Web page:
Other items of interest: the broadband survey has been removed from the website and results (371 returned) tallied there were no big surprises including the desire by most to have high speed available. The grants applied for to support this effort have been held until early 2022 but seem likely to be awarded, said Chair Mike Ralston. Supervisor Lofquist has continued to work on the water issues facing the township. Her research has lead her to a system called Brass Master (state recommended) instead of a reverse osmosis she has requested and awaits quotes from local plumbers on installation of the system.
Clerk Deb Spicer presented the board with hours (38.75) that she felt she should be paid for services (including opening and responding to mail, answering the phone and sending emails) in addition to her regular hours. Spicer had emails that she felt supported her position, however the board never had agreed to this nor did she get their support now. The motion died. Clerk Spicer insists on a very short and specific list of required duties (by state statute) that she will perform. Clerk Spicer also brought up the printed public packets which she feels are a waste, the suggestion was made to send out a blast email and/or post on the website so individuals attending may print their own set, Clerk Spicer told the board that was not part of her duties and one of them was welcome to do that. In the discussion Clerk Spicer also reminded the board that with election duties coming she would have less time to get even her statutory duties.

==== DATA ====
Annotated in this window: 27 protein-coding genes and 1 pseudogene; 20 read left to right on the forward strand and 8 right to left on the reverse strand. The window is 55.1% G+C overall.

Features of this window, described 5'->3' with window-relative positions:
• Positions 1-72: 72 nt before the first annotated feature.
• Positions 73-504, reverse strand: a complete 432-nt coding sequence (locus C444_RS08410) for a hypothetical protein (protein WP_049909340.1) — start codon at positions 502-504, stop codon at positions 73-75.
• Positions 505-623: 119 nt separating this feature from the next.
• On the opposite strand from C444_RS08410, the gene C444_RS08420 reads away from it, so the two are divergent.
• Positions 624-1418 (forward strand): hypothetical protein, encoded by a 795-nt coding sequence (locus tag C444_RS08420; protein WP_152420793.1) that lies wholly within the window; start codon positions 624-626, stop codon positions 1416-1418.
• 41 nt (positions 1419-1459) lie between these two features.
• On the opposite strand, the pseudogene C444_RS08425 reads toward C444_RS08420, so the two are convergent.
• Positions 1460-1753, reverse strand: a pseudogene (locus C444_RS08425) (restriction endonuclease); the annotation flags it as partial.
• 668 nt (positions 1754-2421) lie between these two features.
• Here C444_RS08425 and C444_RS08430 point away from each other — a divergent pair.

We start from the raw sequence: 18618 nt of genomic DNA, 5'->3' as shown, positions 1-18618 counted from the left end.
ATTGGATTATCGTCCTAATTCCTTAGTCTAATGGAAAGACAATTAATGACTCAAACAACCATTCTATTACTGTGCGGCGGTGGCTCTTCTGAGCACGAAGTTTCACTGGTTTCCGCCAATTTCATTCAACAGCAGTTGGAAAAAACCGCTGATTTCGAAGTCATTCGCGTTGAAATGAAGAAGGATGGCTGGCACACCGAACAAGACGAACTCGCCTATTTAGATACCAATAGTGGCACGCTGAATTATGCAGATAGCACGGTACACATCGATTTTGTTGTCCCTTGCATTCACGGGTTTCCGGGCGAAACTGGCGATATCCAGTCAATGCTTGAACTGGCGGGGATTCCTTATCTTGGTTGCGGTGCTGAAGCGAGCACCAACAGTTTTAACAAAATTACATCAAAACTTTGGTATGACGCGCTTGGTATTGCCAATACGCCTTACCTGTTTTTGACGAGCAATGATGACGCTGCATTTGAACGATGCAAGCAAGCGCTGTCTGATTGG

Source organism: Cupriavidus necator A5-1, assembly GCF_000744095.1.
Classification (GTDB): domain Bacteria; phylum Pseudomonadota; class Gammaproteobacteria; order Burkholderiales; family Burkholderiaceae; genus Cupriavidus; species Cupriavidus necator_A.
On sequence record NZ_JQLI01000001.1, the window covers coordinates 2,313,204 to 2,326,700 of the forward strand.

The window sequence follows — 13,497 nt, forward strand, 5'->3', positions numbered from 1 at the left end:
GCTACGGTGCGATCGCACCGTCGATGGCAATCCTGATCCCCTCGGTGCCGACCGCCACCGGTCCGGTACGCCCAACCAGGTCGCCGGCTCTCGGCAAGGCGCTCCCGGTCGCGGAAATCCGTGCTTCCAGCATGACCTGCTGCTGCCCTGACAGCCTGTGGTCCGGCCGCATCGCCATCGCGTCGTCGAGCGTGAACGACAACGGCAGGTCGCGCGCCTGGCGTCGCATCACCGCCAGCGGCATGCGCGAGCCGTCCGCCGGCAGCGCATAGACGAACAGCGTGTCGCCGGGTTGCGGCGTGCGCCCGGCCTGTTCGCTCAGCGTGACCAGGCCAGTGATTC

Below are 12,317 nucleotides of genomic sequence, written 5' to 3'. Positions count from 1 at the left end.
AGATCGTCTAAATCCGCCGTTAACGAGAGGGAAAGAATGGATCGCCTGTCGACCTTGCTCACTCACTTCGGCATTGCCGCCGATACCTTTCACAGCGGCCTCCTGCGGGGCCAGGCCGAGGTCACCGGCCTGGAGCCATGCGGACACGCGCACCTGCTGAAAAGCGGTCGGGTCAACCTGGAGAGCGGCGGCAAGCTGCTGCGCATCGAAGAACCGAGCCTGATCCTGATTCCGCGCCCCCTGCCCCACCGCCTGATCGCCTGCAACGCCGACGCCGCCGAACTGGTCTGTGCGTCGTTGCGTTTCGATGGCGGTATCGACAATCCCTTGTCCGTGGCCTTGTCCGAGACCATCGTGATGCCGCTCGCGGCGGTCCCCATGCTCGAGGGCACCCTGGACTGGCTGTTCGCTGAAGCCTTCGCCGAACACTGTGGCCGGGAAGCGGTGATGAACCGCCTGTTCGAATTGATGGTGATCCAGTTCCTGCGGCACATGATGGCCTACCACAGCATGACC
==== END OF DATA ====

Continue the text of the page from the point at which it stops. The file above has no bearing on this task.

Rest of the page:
The fire department had a few request for support of the board who agreed to pay for the renewal of their pager app, a flat rate pay of $20 each hour for 911 calls, and four new sets of turn-out gear up to $3200/each. There is interest in starting an auxiliary type group to help support the area fire departments and the investigation into the Everett Bay explosion has begun.

Historic firehall awarded $285,618 to restore exterior masonry

The Tower-Soudan Histori-cal Society is pleased to announce the award of a $285,618 Minnesota Histori-cal and Cultural Heritage grant for the Tower Historic Fire Hall Exterior Rehabilitation. The grant, awarded through the Minnesota Historical Society, fills the funding gap for the $425,000 masonry project.
TSHS has also secured $140,000 for the masonry project through the Iron Range Resources and Rehabilitation Downtown Streetscapes Program, Tower Economic Development Authority, Minnesota Power Foundation, Mortenson Family Founda-tion, Frandsen Bank and Trust and individual cash donations. MacDonald and Mack Architects, a Minneapolis architecture firm specializing in historic preservation and stewardship of existing structures of all ages, will oversee the 2022 project.